Being your own advocate means understanding your strengths and challenges, and believing in yourself as a capable and effective individual.

Challenges of College and University
Post-secondary learning environments pose a number of unique challenges:
  • Lengthy reading lists.
  • Long lectures.
  • Extensive written assignments.
  • Exams to study for and write.
  • Staying organized and on top of the work.
Challenges at College and University when you have a Learning Disability
Learning disabilities present unique challenges to information processing. When information is received by the senses, the brain must process it. This involves sorting it, putting it in order, and storing it so that it can be recalled when needed, and expressed through writing, speech or action.

When learning disabilities are present, the information is received by the senses, but the processing does not work quite the way it should. Bits of information may get lost, or may be stored so it cannot be found easily.

People with learning disabilities have average or above average intelligence, but typically perform well below their ability level in one or more of:
  • Reading.
  • Listening.
  • Speaking.
  • Writing.
  • Performing mathematical calculations.
  • Working with spatial relationships.
  • Social skills.
Understanding your Learning Disability Means Knowing What to Ask For
Your psychological assessment can help you meet the challenges of college or university by helping you understand the best ways for you to learn, and how your LD impacts your ability to learn.

Assessment findings will help to:
  • Explain why some areas are a challenge for you.
  • The processing factors underlying your difficulties.
  • Identify your learning strengths that have helped you achieve your successes to date.
Building on these strengths is important for charting your way to further academic accomplishments. As part of your assessment, recommendations will be provided on approaches to learning that have proven effective at the post-secondary level.

Access to Services
  • If your assessment diagnoses a learning disability, you will be eligible for academic accommodations throughout your post-secondary education.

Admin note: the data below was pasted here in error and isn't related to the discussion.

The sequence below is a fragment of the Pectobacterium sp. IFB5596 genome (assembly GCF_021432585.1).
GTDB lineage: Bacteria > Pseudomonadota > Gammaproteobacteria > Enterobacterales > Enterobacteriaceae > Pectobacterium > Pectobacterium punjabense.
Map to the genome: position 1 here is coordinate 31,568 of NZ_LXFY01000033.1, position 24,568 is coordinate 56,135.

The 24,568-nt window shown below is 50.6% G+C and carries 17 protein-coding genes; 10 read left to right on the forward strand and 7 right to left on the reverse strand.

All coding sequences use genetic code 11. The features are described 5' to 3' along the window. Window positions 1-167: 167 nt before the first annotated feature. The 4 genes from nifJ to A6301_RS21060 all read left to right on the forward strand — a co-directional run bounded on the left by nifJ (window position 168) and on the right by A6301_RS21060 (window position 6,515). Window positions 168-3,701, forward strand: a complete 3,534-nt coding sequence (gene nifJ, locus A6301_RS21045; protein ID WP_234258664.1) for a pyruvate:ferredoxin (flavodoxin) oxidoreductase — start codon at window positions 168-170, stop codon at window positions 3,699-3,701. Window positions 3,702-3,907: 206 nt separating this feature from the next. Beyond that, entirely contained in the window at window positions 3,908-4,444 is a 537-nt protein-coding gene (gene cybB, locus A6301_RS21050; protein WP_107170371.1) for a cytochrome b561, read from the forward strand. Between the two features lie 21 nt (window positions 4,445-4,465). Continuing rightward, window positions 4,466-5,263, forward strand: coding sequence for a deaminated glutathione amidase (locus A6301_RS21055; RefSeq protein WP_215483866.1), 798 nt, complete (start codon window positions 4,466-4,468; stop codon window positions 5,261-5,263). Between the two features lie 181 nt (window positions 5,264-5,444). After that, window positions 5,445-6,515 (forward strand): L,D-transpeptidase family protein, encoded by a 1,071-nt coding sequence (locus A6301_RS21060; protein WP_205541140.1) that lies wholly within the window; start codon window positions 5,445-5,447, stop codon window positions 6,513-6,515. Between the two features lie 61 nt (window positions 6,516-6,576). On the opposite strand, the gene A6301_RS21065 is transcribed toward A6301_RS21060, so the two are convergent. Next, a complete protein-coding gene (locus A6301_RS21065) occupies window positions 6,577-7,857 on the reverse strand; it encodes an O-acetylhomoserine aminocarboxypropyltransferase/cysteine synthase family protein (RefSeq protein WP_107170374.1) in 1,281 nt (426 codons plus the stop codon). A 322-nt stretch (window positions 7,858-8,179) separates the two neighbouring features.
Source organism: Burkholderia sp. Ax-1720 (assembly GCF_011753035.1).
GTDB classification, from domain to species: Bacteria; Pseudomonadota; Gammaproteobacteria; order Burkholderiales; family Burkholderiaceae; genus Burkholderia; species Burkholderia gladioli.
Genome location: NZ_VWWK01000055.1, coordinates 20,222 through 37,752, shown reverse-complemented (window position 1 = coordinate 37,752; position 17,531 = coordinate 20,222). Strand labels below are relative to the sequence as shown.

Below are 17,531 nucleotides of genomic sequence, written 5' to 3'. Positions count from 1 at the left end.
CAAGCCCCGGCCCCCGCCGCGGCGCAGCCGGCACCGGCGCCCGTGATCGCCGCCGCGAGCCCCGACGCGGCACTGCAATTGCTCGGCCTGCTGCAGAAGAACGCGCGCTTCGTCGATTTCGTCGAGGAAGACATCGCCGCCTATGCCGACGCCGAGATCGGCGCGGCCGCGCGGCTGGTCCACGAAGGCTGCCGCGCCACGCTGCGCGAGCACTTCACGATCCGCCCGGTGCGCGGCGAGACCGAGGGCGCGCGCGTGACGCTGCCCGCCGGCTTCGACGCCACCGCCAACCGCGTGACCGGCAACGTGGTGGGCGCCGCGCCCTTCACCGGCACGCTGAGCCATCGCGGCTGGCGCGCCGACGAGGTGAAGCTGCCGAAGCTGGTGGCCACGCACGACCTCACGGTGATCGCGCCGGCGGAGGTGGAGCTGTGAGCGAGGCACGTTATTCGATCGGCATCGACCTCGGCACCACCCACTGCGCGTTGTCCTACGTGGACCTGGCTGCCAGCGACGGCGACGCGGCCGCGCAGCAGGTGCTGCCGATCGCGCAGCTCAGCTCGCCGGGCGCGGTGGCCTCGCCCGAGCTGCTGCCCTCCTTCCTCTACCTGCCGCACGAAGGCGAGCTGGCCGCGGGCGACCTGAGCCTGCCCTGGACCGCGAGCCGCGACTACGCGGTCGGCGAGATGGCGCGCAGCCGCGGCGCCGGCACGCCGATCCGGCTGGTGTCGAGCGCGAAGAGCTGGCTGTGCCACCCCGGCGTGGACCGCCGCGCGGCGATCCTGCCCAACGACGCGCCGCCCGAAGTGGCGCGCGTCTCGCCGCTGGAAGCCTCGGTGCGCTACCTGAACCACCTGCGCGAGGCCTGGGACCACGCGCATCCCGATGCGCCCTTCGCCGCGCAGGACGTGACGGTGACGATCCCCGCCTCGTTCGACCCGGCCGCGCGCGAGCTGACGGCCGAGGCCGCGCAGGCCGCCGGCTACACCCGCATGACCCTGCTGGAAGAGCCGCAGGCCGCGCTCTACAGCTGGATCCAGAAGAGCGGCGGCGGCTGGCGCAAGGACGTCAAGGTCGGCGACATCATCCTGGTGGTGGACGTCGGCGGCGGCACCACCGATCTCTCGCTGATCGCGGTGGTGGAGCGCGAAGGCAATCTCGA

• In order to access the services required, you need to learn to comfortably and clearly explain your LD to others, particularly your college or university disability services office and your professors.
Accommodations that Might Work for You
Identifying your strengths and weaknesses will help you to obtain strategies and academic accommodations that are best suited to your learning style. Your assessment will identify what works best for you, whether it is:
  • Extra time to write tests.
  • Scan and read software to hear text.
  • Visual supports.
Your Disability Office will Help You
Sharing your report with the staff at the disability services office will enable you to access academic accommodations and supports that work best for you. Your disability service office will help you make these arrangements, such as:
  • Testing accommodations.
  • Assistive technology.
  • Learning strategy instruction.
It is these services and academic accommodations that will help you cope more effectively with your learning challenges.

Adapted from: A Family Affair: Preparing Parents and Students with LDs for Postsecondary Education, The Meighen Centre, Mount Allison University published by Learning Disabilities Association of Canada and from the Northern Ontario Assessment and Resource Centre, Cambrian College, Sudbury, Ontario:
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